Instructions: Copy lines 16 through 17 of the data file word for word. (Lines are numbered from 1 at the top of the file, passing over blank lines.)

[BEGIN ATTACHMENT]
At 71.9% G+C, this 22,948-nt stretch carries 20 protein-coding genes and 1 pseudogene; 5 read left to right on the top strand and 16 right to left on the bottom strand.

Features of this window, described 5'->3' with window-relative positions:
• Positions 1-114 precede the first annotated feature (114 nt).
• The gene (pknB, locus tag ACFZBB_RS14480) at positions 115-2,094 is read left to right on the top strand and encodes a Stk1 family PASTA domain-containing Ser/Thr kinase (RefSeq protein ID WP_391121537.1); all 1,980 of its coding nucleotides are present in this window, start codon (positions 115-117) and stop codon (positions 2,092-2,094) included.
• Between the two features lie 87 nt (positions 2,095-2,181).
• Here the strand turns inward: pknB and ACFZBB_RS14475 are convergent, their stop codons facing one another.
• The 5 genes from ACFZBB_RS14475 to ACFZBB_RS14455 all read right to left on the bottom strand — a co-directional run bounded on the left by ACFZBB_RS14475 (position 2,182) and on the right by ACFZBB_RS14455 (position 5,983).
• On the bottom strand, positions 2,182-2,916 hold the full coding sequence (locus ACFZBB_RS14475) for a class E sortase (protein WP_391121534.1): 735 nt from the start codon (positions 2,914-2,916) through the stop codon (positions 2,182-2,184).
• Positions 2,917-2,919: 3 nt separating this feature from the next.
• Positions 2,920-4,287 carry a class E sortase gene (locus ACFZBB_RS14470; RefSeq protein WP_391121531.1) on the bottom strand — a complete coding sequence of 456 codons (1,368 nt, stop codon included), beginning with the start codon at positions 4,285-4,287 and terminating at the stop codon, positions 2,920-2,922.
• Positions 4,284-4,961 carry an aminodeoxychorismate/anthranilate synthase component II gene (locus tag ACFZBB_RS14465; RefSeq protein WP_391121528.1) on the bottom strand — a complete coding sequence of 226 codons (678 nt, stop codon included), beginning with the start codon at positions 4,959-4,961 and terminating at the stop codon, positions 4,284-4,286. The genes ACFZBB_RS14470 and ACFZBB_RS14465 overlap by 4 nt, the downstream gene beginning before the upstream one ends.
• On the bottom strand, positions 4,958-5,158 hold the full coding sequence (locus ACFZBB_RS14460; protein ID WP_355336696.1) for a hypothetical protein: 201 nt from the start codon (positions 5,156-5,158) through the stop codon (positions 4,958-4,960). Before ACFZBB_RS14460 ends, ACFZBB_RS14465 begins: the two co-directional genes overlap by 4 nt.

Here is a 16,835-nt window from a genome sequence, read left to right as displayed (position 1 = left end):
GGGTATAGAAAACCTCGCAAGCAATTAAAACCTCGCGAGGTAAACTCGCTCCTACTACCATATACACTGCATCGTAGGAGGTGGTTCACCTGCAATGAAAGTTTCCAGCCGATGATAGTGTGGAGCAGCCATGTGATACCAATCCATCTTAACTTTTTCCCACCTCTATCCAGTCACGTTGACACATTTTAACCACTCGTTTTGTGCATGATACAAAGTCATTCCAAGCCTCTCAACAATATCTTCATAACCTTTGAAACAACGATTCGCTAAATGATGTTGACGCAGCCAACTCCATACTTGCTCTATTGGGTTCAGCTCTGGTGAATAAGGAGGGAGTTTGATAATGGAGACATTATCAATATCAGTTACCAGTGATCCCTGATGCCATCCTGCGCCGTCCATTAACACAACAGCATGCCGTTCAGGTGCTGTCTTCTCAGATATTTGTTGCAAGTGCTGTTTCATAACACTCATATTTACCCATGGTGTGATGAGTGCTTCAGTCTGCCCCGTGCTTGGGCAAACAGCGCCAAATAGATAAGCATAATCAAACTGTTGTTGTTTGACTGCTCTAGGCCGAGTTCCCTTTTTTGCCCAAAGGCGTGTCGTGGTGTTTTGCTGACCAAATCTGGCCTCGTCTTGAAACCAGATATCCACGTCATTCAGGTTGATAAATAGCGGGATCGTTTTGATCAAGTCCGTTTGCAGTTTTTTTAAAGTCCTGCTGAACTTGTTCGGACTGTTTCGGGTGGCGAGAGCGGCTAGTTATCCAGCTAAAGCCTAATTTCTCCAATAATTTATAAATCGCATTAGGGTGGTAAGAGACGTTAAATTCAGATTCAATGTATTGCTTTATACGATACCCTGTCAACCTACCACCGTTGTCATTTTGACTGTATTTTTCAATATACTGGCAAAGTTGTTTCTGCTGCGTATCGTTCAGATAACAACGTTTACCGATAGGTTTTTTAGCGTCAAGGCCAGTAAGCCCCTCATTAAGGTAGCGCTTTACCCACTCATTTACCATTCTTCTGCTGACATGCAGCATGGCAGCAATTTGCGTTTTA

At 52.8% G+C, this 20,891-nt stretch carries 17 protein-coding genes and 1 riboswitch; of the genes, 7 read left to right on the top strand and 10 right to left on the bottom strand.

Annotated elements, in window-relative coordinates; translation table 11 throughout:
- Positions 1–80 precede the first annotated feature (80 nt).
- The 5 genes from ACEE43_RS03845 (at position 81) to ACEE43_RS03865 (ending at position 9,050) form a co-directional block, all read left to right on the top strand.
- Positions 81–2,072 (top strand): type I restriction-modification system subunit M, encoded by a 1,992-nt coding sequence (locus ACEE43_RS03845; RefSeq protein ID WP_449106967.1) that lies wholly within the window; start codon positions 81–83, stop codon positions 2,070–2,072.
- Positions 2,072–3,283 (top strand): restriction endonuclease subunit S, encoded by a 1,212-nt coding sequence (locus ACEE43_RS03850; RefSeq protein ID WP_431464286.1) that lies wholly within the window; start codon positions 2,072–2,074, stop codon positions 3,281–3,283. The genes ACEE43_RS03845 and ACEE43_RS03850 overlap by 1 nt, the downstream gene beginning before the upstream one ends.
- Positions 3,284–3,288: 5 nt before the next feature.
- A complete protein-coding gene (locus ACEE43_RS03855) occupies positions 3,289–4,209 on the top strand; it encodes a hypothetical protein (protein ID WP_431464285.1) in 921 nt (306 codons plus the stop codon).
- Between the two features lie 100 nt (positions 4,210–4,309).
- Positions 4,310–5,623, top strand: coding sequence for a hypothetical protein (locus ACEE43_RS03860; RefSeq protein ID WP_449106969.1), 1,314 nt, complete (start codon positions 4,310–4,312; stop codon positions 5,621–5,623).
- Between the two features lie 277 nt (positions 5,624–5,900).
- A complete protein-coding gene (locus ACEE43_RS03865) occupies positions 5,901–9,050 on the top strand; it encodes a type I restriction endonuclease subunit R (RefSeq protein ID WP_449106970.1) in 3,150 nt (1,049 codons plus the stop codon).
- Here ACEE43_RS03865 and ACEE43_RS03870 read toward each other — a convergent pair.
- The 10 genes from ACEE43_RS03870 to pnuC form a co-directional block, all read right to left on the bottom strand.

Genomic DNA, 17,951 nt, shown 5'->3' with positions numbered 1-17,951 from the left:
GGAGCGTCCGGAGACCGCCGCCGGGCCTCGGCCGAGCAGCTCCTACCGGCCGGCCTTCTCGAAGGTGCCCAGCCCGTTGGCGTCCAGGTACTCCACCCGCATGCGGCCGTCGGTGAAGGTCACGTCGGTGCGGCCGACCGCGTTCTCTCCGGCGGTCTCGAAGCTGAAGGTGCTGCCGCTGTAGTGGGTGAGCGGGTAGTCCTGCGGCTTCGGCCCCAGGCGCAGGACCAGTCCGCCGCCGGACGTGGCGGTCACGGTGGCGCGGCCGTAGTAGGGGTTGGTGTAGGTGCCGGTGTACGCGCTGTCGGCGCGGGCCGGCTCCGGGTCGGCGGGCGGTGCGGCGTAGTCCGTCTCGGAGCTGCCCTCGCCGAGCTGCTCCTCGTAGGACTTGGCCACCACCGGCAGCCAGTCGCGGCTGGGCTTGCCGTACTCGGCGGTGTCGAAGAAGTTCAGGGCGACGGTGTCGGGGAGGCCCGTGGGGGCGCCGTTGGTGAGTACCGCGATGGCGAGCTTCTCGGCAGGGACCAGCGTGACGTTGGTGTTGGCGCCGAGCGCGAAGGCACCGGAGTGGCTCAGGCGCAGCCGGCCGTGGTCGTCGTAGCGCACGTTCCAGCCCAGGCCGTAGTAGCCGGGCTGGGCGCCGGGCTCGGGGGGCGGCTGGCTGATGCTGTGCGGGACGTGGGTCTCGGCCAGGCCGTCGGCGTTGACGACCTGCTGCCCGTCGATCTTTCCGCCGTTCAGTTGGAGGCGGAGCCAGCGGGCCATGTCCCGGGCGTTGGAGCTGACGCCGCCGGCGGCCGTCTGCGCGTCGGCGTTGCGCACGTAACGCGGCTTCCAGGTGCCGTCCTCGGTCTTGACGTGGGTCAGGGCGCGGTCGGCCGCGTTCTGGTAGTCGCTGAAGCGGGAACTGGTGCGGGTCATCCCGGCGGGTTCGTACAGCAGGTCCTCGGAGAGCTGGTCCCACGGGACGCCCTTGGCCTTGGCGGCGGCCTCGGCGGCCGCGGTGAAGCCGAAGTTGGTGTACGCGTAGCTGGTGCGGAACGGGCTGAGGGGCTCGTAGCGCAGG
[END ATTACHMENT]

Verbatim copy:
Annotated elements, in window-relative coordinates; translation table 11 throughout:
- Positions 1–80 precede the first annotated feature (80 nt).